Walls and Tree Roots

Building a large wall next to large trees without damaging the trees


Project: wall construction

The roots are located with an Air Spade where they will cross the wall footing.

The roots are located with an Air Spade where they will cross the wall footing.

Location: St. Augustine, Florida on Old Quarry Road
When: Summer, 2007
Trees: 5 live oaks (Quercus virginiana) ranging from 24 to 36 inches DBH

The initial wall foundation trench is opened within the dripline with the Air Spade air excavation tool. A small backhoe with an operator who understands the importance of roots works on areas of the trench outside the dripline. Note the irregular location of roots even close to the base of the tree. You never know where the roots are unless you look. Once roots are located, the widening can be done by hand and with the help of a carefully operated small back hoe.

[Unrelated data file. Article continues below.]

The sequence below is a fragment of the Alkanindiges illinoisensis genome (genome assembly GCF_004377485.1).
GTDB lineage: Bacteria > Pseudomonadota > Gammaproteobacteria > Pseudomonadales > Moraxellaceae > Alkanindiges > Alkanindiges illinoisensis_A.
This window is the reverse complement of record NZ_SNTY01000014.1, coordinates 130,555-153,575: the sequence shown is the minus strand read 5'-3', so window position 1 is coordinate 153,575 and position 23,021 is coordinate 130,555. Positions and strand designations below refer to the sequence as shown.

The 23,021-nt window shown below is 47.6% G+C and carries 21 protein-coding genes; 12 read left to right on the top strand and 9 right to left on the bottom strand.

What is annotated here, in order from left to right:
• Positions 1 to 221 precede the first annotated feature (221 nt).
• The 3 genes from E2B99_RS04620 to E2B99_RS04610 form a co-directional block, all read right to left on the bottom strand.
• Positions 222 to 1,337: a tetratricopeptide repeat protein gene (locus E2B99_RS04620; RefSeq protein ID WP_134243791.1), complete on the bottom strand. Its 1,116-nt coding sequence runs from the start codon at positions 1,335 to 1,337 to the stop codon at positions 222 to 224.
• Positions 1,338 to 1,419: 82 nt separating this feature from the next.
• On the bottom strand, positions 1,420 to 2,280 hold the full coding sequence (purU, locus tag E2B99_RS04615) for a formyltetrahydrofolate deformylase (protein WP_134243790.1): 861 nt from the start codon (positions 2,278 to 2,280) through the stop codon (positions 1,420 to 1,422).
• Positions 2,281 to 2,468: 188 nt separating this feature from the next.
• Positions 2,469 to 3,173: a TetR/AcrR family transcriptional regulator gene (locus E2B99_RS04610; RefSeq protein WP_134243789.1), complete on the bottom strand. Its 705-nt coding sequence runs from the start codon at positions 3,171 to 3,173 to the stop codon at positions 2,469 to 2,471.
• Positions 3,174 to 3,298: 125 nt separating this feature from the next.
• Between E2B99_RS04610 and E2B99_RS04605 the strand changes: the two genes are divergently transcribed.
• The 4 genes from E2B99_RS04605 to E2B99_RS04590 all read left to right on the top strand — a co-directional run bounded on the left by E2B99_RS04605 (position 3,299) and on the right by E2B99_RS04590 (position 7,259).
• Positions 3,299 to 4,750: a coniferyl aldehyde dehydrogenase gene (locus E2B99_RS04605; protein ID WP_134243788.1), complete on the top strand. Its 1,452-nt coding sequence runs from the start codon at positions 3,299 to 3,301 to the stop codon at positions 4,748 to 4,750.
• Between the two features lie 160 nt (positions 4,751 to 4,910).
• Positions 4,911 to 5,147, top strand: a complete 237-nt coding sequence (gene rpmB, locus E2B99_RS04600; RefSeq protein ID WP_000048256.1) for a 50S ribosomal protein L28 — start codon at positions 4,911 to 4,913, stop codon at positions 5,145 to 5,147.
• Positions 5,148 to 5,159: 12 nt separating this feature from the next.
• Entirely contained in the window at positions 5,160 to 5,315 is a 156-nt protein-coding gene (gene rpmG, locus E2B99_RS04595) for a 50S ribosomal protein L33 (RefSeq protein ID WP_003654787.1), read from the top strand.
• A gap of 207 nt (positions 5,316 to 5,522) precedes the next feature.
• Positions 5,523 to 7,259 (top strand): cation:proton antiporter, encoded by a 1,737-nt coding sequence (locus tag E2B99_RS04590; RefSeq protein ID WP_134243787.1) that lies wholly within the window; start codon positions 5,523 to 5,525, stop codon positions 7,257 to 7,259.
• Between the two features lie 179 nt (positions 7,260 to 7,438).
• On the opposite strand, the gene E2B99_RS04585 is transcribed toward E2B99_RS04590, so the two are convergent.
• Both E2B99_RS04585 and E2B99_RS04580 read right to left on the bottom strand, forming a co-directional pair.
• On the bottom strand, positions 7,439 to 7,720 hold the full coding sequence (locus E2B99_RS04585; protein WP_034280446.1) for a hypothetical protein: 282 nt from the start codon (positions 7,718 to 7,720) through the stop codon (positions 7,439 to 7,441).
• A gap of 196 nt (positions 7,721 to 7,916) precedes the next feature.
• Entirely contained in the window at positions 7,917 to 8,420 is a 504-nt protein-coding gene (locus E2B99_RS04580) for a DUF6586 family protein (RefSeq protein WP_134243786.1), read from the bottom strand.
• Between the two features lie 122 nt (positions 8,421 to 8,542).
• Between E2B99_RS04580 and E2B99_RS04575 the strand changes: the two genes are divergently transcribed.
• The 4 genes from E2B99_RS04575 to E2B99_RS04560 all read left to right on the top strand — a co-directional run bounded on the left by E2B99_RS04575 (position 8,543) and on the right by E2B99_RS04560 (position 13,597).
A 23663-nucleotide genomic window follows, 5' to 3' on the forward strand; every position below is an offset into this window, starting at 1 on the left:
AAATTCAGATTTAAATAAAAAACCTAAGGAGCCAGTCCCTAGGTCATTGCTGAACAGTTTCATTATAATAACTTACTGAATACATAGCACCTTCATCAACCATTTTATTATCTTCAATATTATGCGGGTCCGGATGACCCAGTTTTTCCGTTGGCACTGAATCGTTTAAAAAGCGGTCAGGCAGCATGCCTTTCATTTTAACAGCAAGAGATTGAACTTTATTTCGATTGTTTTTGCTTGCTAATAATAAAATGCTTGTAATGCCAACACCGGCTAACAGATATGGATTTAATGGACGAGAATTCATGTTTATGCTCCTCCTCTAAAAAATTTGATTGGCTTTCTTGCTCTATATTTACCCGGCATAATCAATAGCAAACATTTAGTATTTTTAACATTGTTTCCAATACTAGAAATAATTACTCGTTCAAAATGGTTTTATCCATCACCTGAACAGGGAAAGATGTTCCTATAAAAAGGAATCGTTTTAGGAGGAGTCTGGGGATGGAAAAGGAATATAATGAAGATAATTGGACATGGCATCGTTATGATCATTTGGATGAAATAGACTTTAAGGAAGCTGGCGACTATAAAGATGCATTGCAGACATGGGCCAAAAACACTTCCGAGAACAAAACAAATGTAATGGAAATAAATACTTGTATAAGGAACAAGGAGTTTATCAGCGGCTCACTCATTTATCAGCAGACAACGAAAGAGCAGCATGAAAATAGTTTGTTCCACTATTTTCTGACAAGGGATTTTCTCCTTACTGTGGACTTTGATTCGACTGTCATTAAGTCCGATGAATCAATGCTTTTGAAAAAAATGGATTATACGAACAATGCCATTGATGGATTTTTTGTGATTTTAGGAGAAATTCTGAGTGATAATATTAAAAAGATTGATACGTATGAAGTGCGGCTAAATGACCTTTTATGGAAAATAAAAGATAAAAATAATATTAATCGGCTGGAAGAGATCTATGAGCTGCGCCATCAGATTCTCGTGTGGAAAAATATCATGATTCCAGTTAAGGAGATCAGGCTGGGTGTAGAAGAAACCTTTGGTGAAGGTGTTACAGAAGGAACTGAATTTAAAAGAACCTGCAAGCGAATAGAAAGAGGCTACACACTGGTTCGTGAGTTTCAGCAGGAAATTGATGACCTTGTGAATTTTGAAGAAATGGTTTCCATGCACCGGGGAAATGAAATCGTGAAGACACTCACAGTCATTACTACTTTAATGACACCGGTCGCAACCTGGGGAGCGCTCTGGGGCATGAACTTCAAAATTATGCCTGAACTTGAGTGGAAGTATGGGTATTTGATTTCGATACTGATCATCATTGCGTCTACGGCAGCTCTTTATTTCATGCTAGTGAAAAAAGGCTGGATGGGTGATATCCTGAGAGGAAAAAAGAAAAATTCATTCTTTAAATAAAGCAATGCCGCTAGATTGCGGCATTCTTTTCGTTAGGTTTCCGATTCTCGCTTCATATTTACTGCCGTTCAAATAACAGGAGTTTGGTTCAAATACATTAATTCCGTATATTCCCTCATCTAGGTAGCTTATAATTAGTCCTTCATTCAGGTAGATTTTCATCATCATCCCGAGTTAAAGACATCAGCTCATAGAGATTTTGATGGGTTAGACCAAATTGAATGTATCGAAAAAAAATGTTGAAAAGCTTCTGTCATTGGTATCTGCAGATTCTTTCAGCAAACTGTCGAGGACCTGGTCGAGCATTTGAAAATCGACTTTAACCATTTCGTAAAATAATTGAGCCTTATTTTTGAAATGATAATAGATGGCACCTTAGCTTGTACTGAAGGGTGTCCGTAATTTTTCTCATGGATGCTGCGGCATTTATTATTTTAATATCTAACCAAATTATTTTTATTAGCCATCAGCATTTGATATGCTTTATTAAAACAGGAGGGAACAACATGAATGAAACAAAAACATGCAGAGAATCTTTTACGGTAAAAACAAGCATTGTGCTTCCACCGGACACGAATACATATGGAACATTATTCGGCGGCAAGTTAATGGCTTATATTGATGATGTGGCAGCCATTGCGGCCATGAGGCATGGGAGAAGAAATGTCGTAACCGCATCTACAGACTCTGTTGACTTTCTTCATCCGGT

The trench is widened and the concrete foundation is poured where no large lateral roots are found. These lateral roots will be saved and a lintel (bridge) will be installed over the roots

The wall construction is nearly complete. The lintel was precast concrete in this case. The lintel could also constructed of steel.

The trench is widened and the footing is poured along the length of the wall except where the larger lateral roots are located

The trench is widened and the footing is poured along the length of the wall except where the larger lateral roots are located

The wall is finished. The height of the gap between the soil and lintel could have been shorter, in my opinion. Most of the other lintels were at ground level. The area of the opening will be filled in with mulch and/or a screen.

The usually sandy soil in this part of Florida was covered by a 24-inch thick layer of shells which turned out to be a 1000-year-old  Indian shell midden. It made excavation difficult. Because of the number of historic sites in the City of St. Augustine, an archeological protection ordinance requires an archeological team be present during excavation on construction sites.

 

The wall is nearly complete with the lintel bridging the lateral roots close to the tree trunk. No large lateral roots have been cut.

The wall is nearly complete with the lintel bridging the lateral roots close to the tree trunk. No large lateral roots have been cut.

 

 

 

 

 

 

 

 

 

 

 

The finished wall.

The finished wall.